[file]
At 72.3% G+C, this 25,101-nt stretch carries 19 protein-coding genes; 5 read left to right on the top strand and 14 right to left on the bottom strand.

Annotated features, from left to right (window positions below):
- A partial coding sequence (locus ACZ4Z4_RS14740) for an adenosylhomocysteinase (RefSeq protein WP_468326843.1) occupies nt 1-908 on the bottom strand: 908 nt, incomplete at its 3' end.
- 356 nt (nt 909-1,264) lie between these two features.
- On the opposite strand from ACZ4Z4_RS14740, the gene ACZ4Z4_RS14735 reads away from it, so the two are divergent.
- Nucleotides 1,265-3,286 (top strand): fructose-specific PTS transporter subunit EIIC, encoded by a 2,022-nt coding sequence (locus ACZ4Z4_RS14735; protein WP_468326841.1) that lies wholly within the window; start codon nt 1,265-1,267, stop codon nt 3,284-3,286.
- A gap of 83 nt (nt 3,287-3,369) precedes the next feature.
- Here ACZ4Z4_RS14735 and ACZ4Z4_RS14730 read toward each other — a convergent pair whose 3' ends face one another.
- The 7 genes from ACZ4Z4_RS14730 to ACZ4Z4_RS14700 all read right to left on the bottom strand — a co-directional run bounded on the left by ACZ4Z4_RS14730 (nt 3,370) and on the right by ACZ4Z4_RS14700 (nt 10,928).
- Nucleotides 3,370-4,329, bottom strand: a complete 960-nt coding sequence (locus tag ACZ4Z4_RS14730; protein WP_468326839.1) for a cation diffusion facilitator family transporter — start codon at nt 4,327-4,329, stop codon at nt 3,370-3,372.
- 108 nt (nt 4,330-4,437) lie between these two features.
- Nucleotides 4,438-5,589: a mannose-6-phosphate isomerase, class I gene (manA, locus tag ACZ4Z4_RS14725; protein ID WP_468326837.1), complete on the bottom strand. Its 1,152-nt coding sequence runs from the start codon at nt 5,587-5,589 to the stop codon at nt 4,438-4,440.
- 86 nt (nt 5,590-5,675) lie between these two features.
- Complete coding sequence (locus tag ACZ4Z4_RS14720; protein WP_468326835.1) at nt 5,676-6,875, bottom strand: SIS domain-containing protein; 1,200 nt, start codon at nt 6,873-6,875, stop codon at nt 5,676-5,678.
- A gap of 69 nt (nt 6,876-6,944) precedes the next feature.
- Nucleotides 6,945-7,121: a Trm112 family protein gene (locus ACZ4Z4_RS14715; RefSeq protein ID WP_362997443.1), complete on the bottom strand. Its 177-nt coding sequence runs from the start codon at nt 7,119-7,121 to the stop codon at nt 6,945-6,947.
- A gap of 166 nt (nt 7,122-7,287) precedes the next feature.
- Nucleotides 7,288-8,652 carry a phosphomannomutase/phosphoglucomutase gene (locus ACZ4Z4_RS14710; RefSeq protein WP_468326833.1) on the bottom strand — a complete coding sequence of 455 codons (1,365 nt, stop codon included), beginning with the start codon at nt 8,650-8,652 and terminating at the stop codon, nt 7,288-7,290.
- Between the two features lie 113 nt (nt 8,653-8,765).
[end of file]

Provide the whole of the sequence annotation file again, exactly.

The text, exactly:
At 72.3% G+C, this 25,101-nt stretch carries 19 protein-coding genes; 5 read left to right on the top strand and 14 right to left on the bottom strand.

Annotated features, from left to right (window positions below):
- A partial coding sequence (locus ACZ4Z4_RS14740) for an adenosylhomocysteinase (RefSeq protein WP_468326843.1) occupies nt 1-908 on the bottom strand: 908 nt, incomplete at its 3' end.
- 356 nt (nt 909-1,264) lie between these two features.
- On the opposite strand from ACZ4Z4_RS14740, the gene ACZ4Z4_RS14735 reads away from it, so the two are divergent.
- Nucleotides 1,265-3,286 (top strand): fructose-specific PTS transporter subunit EIIC, encoded by a 2,022-nt coding sequence (locus ACZ4Z4_RS14735; protein WP_468326841.1) that lies wholly within the window; start codon nt 1,265-1,267, stop codon nt 3,284-3,286.
- A gap of 83 nt (nt 3,287-3,369) precedes the next feature.
- Here ACZ4Z4_RS14735 and ACZ4Z4_RS14730 read toward each other — a convergent pair whose 3' ends face one another.
- The 7 genes from ACZ4Z4_RS14730 to ACZ4Z4_RS14700 all read right to left on the bottom strand — a co-directional run bounded on the left by ACZ4Z4_RS14730 (nt 3,370) and on the right by ACZ4Z4_RS14700 (nt 10,928).
- Nucleotides 3,370-4,329, bottom strand: a complete 960-nt coding sequence (locus tag ACZ4Z4_RS14730; protein WP_468326839.1) for a cation diffusion facilitator family transporter — start codon at nt 4,327-4,329, stop codon at nt 3,370-3,372.
- 108 nt (nt 4,330-4,437) lie between these two features.
- Nucleotides 4,438-5,589: a mannose-6-phosphate isomerase, class I gene (manA, locus tag ACZ4Z4_RS14725; protein ID WP_468326837.1), complete on the bottom strand. Its 1,152-nt coding sequence runs from the start codon at nt 5,587-5,589 to the stop codon at nt 4,438-4,440.
- 86 nt (nt 5,590-5,675) lie between these two features.
- Complete coding sequence (locus tag ACZ4Z4_RS14720; protein WP_468326835.1) at nt 5,676-6,875, bottom strand: SIS domain-containing protein; 1,200 nt, start codon at nt 6,873-6,875, stop codon at nt 5,676-5,678.
- A gap of 69 nt (nt 6,876-6,944) precedes the next feature.
- Nucleotides 6,945-7,121: a Trm112 family protein gene (locus ACZ4Z4_RS14715; RefSeq protein ID WP_362997443.1), complete on the bottom strand. Its 177-nt coding sequence runs from the start codon at nt 7,119-7,121 to the stop codon at nt 6,945-6,947.
- A gap of 166 nt (nt 7,122-7,287) precedes the next feature.
- Nucleotides 7,288-8,652 carry a phosphomannomutase/phosphoglucomutase gene (locus ACZ4Z4_RS14710; RefSeq protein WP_468326833.1) on the bottom strand — a complete coding sequence of 455 codons (1,365 nt, stop codon included), beginning with the start codon at nt 8,650-8,652 and terminating at the stop codon, nt 7,288-7,290.
- Between the two features lie 113 nt (nt 8,653-8,765).